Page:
By Debbie Shelley
The Catholic Commentator
The St. Vincent de Paul Society on Convention Street is a beehive of activity of vehicle and pedestrian traffic, with people coming to receive assistance from the Capital Area Alliance for the Homeless, the dining hall, or its pharmacy or shelters, as well as volunteers coming to assist them. Trucks also make deliveries from Flowers Baking Company next door.
Bishop Robert W. Muench prays at the groundbreaking for the expansion of the Bishop Ott Sweet Dreams Shelter for homeless women and children.
But the loudest noise there on March 24 seemed silent in comparison, the landing of holy water on dirt sprinkled by Bishop Robert W. Muench to celebrate the groundbreaking of the expansion of the Bishop Ott Sweet Dreams Shelter for homeless women and children, said Michael Acaldo, president and CEO of the St. Vincent de Paul Society. He referred to the bishop’s comment, “See it works” when the other noises stopped at that moment.
Now there will be a new noise added unto the others – the rebuilding of hope and lives of homeless women and children as SVDP increases its capacity to serve them.
The expansion is expected to double the number of beds in the shelter, from 36 to 72, plus 16 cribs, said Acaldo. It’s expected to be completed by the end of the year.
Acaldo said that the nine new rooms in the Sweet Dreams Shelter will be like “mini hotel rooms” with their own bathrooms.
“Nothing fancy, but when you have nowhere to call home it’s important to have somewhere safe to go to get out of the elements,” said Acaldo.
He stated the shelter is always full, and last summer’s floods left the inventory of affordable housing at an all time low, increasing the urgency for shelter for the increasing number of homeless women and children.
“As soon as we help someone to move out of our shelter and into a new apartment or living situation, there is another family waiting for that room. We desperately need these additional beds to meet the needs of our community,” said Acaldo.
SVDP is taking a leap of faith by starting construction, as it is $119,000 short of the funds needed for the $1 million expansion. The organization has raised $978,000 with the help of a $200,000 grant challenge from the Huey and Angelina Wilson Foundation. An anonymous donor has also agreed to provide $50,000 to buy beds and furnishings for the shelter.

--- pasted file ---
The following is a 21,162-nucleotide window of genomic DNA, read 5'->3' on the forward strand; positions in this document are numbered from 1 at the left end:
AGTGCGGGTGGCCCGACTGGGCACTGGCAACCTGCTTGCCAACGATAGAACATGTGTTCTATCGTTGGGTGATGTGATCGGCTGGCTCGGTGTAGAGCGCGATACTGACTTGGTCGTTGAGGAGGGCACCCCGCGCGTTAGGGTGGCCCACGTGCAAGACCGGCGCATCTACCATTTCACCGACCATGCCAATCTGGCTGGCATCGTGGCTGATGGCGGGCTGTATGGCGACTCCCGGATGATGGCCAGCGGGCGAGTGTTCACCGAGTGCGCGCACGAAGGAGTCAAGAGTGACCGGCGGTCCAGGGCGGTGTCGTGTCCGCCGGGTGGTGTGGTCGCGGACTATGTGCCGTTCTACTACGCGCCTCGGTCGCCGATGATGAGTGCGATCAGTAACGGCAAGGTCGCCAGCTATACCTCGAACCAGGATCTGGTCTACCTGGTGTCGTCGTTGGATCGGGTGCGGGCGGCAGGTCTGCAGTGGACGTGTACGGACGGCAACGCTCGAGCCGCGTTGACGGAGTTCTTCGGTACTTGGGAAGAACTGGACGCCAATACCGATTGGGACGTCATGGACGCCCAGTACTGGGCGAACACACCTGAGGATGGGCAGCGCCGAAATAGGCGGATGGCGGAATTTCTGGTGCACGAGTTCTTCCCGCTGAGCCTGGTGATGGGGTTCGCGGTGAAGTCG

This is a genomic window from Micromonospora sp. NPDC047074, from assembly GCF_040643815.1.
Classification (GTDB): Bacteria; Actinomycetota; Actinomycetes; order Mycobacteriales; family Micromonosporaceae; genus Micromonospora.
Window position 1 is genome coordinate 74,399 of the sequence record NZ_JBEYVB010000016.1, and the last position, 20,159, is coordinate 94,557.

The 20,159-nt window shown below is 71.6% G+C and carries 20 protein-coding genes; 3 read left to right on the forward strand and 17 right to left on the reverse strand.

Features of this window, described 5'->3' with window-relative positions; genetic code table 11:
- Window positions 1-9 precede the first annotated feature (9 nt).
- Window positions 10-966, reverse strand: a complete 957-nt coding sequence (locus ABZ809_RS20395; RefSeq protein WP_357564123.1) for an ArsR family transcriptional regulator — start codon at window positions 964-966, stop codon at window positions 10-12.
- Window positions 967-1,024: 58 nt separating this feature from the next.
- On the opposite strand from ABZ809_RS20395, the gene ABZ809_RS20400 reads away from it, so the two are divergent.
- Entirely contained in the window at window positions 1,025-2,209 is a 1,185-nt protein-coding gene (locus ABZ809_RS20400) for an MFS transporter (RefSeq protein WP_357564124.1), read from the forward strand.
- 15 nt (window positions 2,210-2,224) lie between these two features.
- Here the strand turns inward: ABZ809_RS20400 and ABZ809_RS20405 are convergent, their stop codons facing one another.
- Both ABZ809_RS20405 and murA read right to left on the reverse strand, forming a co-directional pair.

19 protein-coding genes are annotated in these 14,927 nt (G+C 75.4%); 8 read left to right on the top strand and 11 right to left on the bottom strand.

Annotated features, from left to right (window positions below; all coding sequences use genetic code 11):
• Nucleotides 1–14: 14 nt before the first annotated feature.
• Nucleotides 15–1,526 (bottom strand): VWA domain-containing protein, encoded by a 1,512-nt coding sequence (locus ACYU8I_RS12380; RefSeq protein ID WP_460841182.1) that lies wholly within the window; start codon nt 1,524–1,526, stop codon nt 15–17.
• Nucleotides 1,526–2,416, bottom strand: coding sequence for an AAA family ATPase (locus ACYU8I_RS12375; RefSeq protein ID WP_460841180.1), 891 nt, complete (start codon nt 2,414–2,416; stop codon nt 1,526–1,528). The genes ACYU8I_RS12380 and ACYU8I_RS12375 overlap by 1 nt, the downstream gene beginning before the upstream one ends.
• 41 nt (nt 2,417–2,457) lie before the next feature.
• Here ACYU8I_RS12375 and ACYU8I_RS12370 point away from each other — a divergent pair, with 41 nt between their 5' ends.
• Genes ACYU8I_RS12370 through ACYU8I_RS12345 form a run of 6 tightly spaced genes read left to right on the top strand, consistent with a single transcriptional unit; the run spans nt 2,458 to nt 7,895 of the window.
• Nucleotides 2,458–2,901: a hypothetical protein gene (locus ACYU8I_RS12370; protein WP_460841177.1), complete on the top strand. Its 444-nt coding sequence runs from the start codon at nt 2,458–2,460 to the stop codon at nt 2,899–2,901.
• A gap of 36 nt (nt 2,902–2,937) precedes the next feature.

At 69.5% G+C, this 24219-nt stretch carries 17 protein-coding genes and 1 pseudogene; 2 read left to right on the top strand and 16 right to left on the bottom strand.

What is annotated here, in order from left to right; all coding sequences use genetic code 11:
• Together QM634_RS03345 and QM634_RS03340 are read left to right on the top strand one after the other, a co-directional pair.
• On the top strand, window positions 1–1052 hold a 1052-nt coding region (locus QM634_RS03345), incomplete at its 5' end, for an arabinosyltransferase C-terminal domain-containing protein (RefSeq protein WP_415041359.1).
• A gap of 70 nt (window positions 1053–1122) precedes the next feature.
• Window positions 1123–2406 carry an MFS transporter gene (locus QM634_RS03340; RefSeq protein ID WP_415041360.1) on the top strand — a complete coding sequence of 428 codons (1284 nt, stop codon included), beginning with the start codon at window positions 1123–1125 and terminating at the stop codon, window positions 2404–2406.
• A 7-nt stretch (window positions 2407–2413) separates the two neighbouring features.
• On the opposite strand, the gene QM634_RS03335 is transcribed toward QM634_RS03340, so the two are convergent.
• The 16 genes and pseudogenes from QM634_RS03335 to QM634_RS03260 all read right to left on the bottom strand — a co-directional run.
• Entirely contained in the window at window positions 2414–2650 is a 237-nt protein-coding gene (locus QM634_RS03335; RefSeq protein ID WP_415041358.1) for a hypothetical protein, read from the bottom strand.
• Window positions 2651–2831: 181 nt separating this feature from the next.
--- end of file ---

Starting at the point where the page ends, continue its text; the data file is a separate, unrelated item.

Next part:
However, the flood drove up the cost of construction beyond the original budget. Acaldo said SVDP is depending on the generosity of the community to help close the gap.
But even more than the “brick and mortar” aspect of the building, Acaldo said he is excited that SVDP will be able to do more in its social services and spiritual ministry.
“We are a spiritual organization in what we do,” said Acaldo. “It’s really putting our faith in action and growing as a result of doing so … All of the volunteers have recognized that we are called to remember the forgotten, which is a charge to us given by Christ.”
Acaldo referred to Matthew 25, in which the nations are separated one from another, as a shepherd separates sheep from the goats. The ones who served Christ by serving “the least of these,” are rewarded, while those who did not are punished.
“Jesus made it clear that the poor would always be with us, the work is never done,” said Acaldo.
This brings up the question, “How much and how far are you willing to go for the Lord?” said Acaldo.
He noted that some of the women coming into the shelter “beat themselves up” over things they have done in the past.
“They are ashamed and embarrassed and see those negative things,” said Acaldo … “They’ve done some things they are not happy about and they want to get away from it. We want to help them get away from that and get a fresh perspective.
“Even if they don’t respect themselves and can’t look in the mirror, we keep working with them doing what’s necessary so they can see the good things we see in them,” Acaldo said.
Some women may simply need help with getting a job and others may need help with mental, medical and other services. Acaldo said SVDP works with them on different solutions until they can take the next step of getting their life on track.
Acaldo said he appreciates the support SVDP receives from Bishop Muench, who has helped them celebrate the start of many projects over the past 15 years. He said the bishop’s father served many years with SVDP in New Orleans, so he has a keen understanding of its mission.
“He will ask, ‘What’s next?’ That shows the mission of Jesus is never done,” said Acaldo.
Next issue the Catholic Commentator will feature the lives of two women who have been positively impacted by the Sweet Dreams Shelter.